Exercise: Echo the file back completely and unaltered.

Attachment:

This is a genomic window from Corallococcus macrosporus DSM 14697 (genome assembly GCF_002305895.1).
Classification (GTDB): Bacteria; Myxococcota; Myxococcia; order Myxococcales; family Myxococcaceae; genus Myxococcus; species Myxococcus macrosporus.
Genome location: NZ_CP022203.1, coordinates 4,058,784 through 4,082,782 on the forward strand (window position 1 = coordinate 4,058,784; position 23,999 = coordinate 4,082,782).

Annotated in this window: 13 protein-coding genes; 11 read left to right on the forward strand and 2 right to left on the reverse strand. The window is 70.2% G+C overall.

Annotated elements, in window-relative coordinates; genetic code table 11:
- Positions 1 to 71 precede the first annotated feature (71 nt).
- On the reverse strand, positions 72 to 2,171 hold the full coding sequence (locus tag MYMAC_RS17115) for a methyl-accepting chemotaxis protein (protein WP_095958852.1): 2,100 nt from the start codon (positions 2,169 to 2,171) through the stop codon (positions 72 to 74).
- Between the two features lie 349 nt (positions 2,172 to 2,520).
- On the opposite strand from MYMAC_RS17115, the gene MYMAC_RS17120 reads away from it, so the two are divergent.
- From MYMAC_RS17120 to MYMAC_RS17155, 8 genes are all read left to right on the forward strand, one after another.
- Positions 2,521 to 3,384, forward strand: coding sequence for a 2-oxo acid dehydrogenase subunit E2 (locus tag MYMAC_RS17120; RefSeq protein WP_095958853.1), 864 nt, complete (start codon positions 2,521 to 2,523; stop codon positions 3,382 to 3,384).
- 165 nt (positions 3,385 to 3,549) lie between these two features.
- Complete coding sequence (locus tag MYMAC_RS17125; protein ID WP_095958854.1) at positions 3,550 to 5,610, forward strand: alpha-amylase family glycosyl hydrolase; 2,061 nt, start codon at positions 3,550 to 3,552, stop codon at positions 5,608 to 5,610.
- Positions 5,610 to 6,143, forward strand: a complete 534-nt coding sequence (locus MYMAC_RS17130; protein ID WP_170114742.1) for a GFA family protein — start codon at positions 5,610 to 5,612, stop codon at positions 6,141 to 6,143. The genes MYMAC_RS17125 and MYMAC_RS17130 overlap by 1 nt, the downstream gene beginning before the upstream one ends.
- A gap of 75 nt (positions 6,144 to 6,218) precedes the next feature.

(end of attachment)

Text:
This is a genomic window from Corallococcus macrosporus DSM 14697 (genome assembly GCF_002305895.1).
Classification (GTDB): Bacteria; Myxococcota; Myxococcia; order Myxococcales; family Myxococcaceae; genus Myxococcus; species Myxococcus macrosporus.
Genome location: NZ_CP022203.1, coordinates 4,058,784 through 4,082,782 on the forward strand (window position 1 = coordinate 4,058,784; position 23,999 = coordinate 4,082,782).

Annotated in this window: 13 protein-coding genes; 11 read left to right on the forward strand and 2 right to left on the reverse strand. The window is 70.2% G+C overall.

Annotated elements, in window-relative coordinates; genetic code table 11:
- Positions 1 to 71 precede the first annotated feature (71 nt).
- On the reverse strand, positions 72 to 2,171 hold the full coding sequence (locus tag MYMAC_RS17115) for a methyl-accepting chemotaxis protein (protein WP_095958852.1): 2,100 nt from the start codon (positions 2,169 to 2,171) through the stop codon (positions 72 to 74).
- Between the two features lie 349 nt (positions 2,172 to 2,520).
- On the opposite strand from MYMAC_RS17115, the gene MYMAC_RS17120 reads away from it, so the two are divergent.
- From MYMAC_RS17120 to MYMAC_RS17155, 8 genes are all read left to right on the forward strand, one after another.
- Positions 2,521 to 3,384, forward strand: coding sequence for a 2-oxo acid dehydrogenase subunit E2 (locus tag MYMAC_RS17120; RefSeq protein WP_095958853.1), 864 nt, complete (start codon positions 2,521 to 2,523; stop codon positions 3,382 to 3,384).
- 165 nt (positions 3,385 to 3,549) lie between these two features.
- Complete coding sequence (locus tag MYMAC_RS17125; protein ID WP_095958854.1) at positions 3,550 to 5,610, forward strand: alpha-amylase family glycosyl hydrolase; 2,061 nt, start codon at positions 3,550 to 3,552, stop codon at positions 5,608 to 5,610.
- Positions 5,610 to 6,143, forward strand: a complete 534-nt coding sequence (locus MYMAC_RS17130; protein ID WP_170114742.1) for a GFA family protein — start codon at positions 5,610 to 5,612, stop codon at positions 6,141 to 6,143. The genes MYMAC_RS17125 and MYMAC_RS17130 overlap by 1 nt, the downstream gene beginning before the upstream one ends.
- A gap of 75 nt (positions 6,144 to 6,218) precedes the next feature.